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Millikan Oil Drop Experiment

  • Thread starter Daniel Luo
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  • #1
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Homework Statement



When an oil drop falls freely, the velocity first increases, but afterwards it quickly reaches a constant speed, since the air resistance becomes equal to the weight of the oil drop. The air resistance is given by:

Fair=6[itex]\pi[/itex]r[itex]\eta[/itex]v,

where [itex]\eta[/itex] is the viscosity of air with a value of 1.759*10-5 N s/m2, Oil's density is 918.7 kg/m3. In Millikan's experiment, the speed of the oil drop is 5.449*10-4 m/s.

- Find the radius and mass of the oil drop.

Afterwards, electricity was sent through the plates, and the speed of the oil drop increases by 5.746*10-4 m/s. The upward electric force acting on the oil drop is given by:

FE=qE,

where E is the electric field strength: E = 3.178*105 N/C.

Find the electric charge of the oil drop, q.

Homework Equations



For no. 1:

Weight = Air resistance
mg = Fair=6[itex]\pi[/itex]r[itex]\eta[/itex]v,
[itex]\rho[/itex]Vg=Fair=6[itex]\pi[/itex]r[itex]\eta[/itex]v,

No. 2:

FE=qE
mg = FE + Fair

The Attempt at a Solution



All right. What I did in no. 1 was to say that the weight was equal to the air resistance. Assuming the drop to be spherical, I said:

[itex]\rho[/itex](4/3[itex]\pi[/itex]r3)g = 6[itex]\pi[/itex]r[itex]\eta[/itex]v. Then I solved for r:

r = 2.19*10-6 m

And I found m:

m = [itex]\rho[/itex](4/3[itex]\pi[/itex]r3) = 4.04*10-14 kg (This seems to be too light even for a raindrop?)


For no. 2: I said that the weight was equal to the sum of air resistance and the electric force:

mg = 6[itex]\pi[/itex]r[itex]\eta[/itex]v + qE

Solving for q gave: q = -1.31*10-18 C.

However, this answer seems wrong, as Millikan tried to find the charge of the electron e from this experiment, which is 1.602*10-19 C.

Have I done something wrong? In case I did, what was my mistake?

Thanks a lot!
 
Last edited:

Answers and Replies

  • #2
Simon Bridge
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Well a raindrop is water and may have a radius around 1-2mm.
The oil drop has a radius of around 3 microns ... about 1000x smaller.
Millican needed a microscope to see them.

Technically, Millican found the electron charge-to-mass ratio from this experiment.
To find out how much charge a single electron has, he needed to know how many electrons were responsible for the charge.

How many excess electrons are there in your oil drop?
 
  • #3
haruspex
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Technically, Millican found the electron charge-to-mass ratio from this experiment.
No, I think that was obtained through a much earlier experiment by someone else. The point of Millikan's experiment was to find the absolute charge. (The mass of the electrons would have been immaterial in the oil drop.). The technique was to measure the charge on many oil drops and find the GCD.
 
  • #4
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How do I find out? Do I use the mass, molar mass and Avogadro's number?
 
  • #5
haruspex
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How do I find out? Do I use the mass, molar mass and Avogadro's number?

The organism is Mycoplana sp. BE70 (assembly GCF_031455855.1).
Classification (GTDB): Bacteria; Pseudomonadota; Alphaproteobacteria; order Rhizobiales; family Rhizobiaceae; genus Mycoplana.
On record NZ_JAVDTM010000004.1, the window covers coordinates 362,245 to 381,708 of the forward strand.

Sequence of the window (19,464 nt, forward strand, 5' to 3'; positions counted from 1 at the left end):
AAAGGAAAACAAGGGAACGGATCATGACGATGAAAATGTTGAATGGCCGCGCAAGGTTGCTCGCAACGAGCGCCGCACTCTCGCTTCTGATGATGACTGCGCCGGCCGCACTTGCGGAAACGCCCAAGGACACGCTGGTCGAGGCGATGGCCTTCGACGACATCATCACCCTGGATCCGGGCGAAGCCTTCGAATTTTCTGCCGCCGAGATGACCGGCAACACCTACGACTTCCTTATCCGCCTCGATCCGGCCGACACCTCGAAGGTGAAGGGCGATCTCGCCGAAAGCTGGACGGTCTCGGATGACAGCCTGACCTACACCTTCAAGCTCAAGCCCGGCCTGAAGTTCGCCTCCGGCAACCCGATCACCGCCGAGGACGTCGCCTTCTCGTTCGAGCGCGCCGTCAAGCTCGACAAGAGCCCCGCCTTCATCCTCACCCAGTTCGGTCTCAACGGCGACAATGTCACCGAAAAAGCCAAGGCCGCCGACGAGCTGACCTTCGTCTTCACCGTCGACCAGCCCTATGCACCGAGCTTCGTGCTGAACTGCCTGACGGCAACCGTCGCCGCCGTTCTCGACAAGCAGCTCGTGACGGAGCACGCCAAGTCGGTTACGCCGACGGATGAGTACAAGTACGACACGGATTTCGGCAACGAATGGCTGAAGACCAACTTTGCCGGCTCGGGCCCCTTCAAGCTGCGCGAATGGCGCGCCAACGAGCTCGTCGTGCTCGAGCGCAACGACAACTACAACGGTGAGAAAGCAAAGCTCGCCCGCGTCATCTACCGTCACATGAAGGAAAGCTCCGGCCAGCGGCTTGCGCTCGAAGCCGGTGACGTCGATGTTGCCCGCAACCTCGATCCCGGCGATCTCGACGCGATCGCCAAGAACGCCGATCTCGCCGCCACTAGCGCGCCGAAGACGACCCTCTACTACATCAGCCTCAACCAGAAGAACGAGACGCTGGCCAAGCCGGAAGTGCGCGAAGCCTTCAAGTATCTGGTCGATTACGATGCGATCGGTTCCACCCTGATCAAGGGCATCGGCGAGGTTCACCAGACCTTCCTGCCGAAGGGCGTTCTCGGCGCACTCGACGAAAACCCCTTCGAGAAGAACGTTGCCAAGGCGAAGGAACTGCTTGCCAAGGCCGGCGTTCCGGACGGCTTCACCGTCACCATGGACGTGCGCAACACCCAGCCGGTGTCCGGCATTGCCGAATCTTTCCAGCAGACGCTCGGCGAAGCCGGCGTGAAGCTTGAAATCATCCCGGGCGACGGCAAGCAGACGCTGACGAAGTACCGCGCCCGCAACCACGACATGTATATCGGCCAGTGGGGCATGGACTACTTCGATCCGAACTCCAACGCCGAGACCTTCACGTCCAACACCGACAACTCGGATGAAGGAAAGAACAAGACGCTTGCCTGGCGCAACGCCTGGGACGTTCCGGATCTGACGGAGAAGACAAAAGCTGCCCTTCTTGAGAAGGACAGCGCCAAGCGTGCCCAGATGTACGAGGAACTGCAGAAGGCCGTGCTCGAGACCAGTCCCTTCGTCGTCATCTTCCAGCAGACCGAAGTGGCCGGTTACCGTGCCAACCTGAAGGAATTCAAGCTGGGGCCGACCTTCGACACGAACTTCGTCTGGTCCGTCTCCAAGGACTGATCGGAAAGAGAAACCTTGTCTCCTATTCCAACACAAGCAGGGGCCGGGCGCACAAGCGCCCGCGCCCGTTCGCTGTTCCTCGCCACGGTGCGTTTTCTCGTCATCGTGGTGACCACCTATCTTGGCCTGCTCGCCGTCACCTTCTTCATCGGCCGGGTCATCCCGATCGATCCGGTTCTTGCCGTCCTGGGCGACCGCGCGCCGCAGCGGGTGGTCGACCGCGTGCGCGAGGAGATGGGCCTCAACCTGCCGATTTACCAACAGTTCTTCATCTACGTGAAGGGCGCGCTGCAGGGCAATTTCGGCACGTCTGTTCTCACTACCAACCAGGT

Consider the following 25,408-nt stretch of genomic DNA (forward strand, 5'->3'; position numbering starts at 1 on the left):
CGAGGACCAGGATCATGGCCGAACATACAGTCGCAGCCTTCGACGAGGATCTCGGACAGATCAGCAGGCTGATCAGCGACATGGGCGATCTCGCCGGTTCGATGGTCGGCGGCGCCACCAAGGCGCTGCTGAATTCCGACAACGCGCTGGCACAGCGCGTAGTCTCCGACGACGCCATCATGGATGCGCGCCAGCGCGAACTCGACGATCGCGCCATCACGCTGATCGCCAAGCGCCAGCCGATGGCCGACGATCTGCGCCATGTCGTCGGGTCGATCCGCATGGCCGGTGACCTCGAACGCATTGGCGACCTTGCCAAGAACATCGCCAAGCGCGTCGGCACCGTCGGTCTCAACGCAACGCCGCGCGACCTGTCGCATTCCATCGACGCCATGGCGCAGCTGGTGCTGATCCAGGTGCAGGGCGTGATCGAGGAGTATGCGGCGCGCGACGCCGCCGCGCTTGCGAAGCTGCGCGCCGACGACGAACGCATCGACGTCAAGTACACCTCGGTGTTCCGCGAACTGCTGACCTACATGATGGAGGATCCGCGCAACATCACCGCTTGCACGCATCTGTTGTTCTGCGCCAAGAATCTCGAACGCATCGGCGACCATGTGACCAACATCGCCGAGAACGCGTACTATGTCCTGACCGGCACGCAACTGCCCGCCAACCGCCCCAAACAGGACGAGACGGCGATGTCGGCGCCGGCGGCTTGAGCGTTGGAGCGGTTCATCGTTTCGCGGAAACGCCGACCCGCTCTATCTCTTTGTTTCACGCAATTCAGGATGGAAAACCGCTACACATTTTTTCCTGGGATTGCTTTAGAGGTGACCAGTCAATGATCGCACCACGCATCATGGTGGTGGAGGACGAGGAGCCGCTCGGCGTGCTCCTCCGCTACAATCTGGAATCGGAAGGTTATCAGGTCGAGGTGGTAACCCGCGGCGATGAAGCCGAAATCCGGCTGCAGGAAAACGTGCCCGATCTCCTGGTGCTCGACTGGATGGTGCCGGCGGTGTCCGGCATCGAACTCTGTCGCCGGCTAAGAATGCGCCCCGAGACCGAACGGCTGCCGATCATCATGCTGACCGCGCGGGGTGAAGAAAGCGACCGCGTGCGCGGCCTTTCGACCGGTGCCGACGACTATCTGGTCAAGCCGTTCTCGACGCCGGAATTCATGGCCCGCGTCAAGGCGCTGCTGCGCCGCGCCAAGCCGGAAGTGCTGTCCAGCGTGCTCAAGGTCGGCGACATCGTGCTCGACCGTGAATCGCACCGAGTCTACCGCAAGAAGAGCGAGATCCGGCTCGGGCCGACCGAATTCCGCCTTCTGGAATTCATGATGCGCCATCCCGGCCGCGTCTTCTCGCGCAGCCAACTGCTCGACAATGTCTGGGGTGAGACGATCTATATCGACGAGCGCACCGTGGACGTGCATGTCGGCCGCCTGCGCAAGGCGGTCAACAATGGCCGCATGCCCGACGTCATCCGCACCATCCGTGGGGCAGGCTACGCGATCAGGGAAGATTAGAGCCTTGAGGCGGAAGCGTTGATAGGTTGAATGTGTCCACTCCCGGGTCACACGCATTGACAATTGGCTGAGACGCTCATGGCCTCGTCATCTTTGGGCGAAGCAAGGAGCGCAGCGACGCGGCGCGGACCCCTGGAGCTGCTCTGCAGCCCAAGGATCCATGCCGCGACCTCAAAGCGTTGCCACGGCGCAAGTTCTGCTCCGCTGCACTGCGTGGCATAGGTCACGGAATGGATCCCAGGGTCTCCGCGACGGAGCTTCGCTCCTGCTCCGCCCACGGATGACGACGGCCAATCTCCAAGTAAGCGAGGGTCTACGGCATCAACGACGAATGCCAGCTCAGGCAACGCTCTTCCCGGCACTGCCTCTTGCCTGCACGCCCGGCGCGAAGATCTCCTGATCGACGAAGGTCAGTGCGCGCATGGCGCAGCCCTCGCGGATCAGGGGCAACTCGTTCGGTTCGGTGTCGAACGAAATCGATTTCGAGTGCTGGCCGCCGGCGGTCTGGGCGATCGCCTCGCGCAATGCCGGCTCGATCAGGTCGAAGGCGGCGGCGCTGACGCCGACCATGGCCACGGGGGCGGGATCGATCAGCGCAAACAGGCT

You have found the charge, what's the problem? If you like, you can estimate the number of excess electrons in the drop.
 
  • #6
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It just doesn't seem right? I get the no. of electron in the drop to be 8 (rounded).
 
  • #7
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Am I not supposed to find the actual electric charge of an electron? Isn't that he point of the experiment?
 
  • #8
Simon Bridge
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No, I think that was obtained through a much earlier experiment by someone else.
Oh you are right - that was J. J. Thomson who did the q/m thingy.
I keep getting them mixed up.

You still can't do it with just one drop.

Daniel Luo said:
It just doesn't seem right? I get the no. of electron in the drop to be 8 (rounded).
1. you were not asked to find the charge of an electron.
2. I doubt you found the total number of electrons in the oil drop ... recall: neutral oil has electrons (-) and atomic nuclei (+) in equal amounts. Since your oil drop is negatively charged ...............
 
  • #9
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So I should just go ahead with my answer which corresponds to approx. the charge of 8 electrons?
 
  • #10
Simon Bridge
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According to what you wrote in post #1, you have only been asked to determine the radius, mass, and charge, for the whole drop. That's all. Nothing about determining anything for the electron nor anything about finding out how many electrons there are on the drop.

In order to discover the charge of an electron by Millican's method, you need to repeat the experiment for a great many different oil drops.
http://webphysics.davidson.edu/appl...ts/pqp_errata/cd_errata_fixes/section4_5.html
 
  • #11
ehild
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So I should just go ahead with my answer which corresponds to approx. the charge of 8 electrons?
That is quite a good result, the charge is not much more than 8 electrons. Usually, the oil drop gains more than one electrons in that experiment. Anyway, when I did it as a student during Laboratory Practice, I got usually half-integer results :biggrin:

ehild
 

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